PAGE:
Aside

Thank you, Washington Post, for (knowingly) misinterpreting my tweet

I am dedicating this entire post to Elizabeth Flock’s Washington Post blog entry about the aftermath of the Kandahar massacre. While I am flattered that my tweet is featured in such a prestigious newspaper, I feel compelled to explain what I wanted to say in the tweet — and what WaPo got wrong about it.

Here’s what I said in the tweet:

Here’s what WaPo thought I said:

But one Afghan journalist and blogger, Ahmad Shuja, argued that Afghans were grieving more than they were angry.

As you can see, I never compared the levels of grief and anger. Of course, there’s a lot of anger about the senseless murders, but it is unprofessional to try to forcibly work anything into my tweet more than it contains.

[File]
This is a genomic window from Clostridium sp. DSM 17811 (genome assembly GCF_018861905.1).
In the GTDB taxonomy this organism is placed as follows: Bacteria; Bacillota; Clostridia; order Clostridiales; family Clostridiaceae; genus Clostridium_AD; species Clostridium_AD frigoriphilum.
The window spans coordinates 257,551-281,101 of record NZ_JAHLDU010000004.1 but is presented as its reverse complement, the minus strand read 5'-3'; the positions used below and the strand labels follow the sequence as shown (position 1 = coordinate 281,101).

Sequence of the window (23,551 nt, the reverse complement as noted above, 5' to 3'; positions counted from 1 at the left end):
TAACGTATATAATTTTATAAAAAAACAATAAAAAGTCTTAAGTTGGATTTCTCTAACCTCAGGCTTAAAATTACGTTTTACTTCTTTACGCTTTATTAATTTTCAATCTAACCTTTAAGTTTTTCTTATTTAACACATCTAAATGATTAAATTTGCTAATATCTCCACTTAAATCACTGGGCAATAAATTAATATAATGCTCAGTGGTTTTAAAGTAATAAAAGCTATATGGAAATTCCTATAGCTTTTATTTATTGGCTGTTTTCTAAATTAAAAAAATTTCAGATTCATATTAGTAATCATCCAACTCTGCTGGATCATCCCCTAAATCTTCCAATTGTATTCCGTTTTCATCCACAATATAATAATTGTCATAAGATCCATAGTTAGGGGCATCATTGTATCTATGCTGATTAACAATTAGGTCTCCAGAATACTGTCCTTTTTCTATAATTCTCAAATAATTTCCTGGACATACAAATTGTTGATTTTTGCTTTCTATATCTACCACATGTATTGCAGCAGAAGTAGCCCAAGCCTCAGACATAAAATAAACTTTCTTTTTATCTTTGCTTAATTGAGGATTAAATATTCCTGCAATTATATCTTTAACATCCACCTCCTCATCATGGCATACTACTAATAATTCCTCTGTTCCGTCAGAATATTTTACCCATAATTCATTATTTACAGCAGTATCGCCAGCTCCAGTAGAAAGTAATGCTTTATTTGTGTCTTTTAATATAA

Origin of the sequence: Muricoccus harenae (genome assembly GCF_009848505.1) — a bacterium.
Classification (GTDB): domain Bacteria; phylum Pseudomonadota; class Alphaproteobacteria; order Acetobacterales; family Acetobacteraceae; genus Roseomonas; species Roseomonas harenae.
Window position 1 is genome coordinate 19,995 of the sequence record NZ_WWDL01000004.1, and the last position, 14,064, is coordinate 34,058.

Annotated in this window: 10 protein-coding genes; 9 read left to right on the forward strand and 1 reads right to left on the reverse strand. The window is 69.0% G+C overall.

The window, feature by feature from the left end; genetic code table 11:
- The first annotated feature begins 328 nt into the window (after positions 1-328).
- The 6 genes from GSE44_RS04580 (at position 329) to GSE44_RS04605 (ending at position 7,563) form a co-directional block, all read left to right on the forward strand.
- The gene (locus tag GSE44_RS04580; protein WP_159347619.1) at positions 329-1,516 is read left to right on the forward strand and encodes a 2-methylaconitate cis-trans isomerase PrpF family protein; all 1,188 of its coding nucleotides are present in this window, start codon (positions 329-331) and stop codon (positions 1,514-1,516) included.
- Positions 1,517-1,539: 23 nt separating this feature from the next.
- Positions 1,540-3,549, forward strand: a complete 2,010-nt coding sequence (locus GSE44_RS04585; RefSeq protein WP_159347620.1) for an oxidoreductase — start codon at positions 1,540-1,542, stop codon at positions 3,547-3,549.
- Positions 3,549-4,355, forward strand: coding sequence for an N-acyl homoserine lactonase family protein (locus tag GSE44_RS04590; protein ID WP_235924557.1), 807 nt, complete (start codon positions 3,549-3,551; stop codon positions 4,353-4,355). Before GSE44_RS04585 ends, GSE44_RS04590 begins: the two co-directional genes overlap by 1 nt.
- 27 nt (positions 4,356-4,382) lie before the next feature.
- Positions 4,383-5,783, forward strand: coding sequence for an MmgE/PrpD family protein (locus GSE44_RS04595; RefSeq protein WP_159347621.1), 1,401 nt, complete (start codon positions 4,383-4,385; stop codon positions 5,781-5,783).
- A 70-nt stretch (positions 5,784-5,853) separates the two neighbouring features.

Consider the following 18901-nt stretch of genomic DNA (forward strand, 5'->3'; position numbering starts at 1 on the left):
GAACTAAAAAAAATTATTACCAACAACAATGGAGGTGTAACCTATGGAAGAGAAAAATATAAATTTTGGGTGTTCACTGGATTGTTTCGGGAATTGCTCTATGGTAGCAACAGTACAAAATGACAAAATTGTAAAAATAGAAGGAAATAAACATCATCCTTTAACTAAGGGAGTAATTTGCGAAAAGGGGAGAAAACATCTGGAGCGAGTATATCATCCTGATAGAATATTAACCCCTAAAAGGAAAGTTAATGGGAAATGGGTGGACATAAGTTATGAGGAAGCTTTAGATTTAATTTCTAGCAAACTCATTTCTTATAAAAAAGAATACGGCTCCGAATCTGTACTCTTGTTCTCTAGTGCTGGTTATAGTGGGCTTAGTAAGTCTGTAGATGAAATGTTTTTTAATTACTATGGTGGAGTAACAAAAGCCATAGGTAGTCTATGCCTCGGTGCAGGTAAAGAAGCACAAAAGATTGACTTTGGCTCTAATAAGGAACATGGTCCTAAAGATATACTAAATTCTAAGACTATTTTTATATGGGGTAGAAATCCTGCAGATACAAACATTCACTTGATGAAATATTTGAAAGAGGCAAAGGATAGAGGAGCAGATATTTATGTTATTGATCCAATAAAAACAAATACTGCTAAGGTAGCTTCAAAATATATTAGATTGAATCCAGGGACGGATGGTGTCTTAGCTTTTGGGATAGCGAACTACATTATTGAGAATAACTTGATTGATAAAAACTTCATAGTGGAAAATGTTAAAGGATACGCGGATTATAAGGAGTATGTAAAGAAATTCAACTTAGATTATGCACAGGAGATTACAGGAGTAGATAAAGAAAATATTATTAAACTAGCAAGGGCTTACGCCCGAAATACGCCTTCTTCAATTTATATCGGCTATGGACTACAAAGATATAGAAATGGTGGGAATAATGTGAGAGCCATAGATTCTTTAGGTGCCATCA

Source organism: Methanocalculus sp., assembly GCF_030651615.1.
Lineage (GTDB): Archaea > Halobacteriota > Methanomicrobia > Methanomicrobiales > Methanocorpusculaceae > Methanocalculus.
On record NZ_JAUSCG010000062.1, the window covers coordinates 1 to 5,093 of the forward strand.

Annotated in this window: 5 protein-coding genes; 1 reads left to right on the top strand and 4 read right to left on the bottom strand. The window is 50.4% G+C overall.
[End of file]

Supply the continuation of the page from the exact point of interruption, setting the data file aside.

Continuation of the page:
If this sounds like a small, innocuous breach of the journalistic standard, imagine if the same practice were common WaPo-wide. A low-budget high school newspaper would arguably be more “professional” than this newspaper of record.

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2 responses to “Thank you, Washington Post, for (knowingly) misinterpreting my tweet

  1. Anger is a stage of grief. They go hand in hand. Your tweet was misinterpreted.

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